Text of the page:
Because of the high prevalence of diabetes in the population, many individuals with other types of CKD may also have diabetes. In general, the guidelines for use of antihypertensive agents in kidney disease due to diabetes and due to other causes do not conflict.5,398
For this guideline, ACE inhibitors and ARBs are compared to other classes of antihypertensive agents. There are few studies directly comparing these two classes to each other in diabetic kidney disease, and no comparative outcome studies. In these studies, diuretics were frequently used as an additional antihypertensive agent to achieve blood pressure control. In addition, some data are provided comparing other classes of antihypertensive agents.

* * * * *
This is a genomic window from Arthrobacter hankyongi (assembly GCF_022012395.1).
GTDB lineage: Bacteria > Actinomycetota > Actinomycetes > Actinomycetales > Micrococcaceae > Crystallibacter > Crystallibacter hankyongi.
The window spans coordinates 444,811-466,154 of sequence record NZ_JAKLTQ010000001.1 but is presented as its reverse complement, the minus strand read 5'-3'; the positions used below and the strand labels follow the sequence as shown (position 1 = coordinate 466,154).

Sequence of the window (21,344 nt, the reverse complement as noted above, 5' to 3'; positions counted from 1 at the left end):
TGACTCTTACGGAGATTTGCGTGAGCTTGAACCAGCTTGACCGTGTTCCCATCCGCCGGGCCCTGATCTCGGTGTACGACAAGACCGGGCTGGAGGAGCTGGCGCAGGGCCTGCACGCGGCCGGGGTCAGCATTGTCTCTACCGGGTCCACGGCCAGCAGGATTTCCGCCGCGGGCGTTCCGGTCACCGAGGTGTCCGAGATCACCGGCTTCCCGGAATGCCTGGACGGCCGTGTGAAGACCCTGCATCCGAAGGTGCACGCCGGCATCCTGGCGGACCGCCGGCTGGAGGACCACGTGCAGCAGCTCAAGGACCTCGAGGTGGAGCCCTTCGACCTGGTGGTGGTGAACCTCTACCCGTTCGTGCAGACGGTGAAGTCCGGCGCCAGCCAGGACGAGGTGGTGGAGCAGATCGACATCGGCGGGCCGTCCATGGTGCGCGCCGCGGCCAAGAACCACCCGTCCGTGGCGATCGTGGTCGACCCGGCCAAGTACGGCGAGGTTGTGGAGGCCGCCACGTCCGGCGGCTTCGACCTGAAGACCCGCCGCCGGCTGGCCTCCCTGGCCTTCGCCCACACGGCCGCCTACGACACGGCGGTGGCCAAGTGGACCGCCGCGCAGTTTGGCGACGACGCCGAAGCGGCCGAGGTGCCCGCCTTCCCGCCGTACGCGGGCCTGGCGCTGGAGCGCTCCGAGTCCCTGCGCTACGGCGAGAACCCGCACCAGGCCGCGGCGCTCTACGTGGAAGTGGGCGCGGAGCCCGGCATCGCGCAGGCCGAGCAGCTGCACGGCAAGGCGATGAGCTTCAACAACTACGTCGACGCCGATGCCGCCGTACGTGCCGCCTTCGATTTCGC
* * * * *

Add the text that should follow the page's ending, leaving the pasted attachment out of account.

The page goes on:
Entries in summary tables comparing antihypertensive agents are grouped first by diagnosis (type 1 versus type 2 diabetes), then by agent (ACE inhibitors first), then by control group medications (placebo then active control groups), then by methodological quality (highest first), then by applicability (widest first), then by study size (largest first). Entries in summary tables comparing blood pressure targets are grouped first by diagnosis (type 1 versus type 2 diabetes) then by methodological quality (highest first), then by applicability (widest first), then by study size (largest first).
Most patients with diabetic kidney disease are hypertensive (Strong). Prevalence of hypertension (>140/90 mm Hg) in diabetic kidney disease is shown in Table 106. The onset of hypertension in type 1 diabetes generally signifies the onset of kidney disease. In contrast, hypertension in type 2 diabetes may occur in the absence of kidney disease.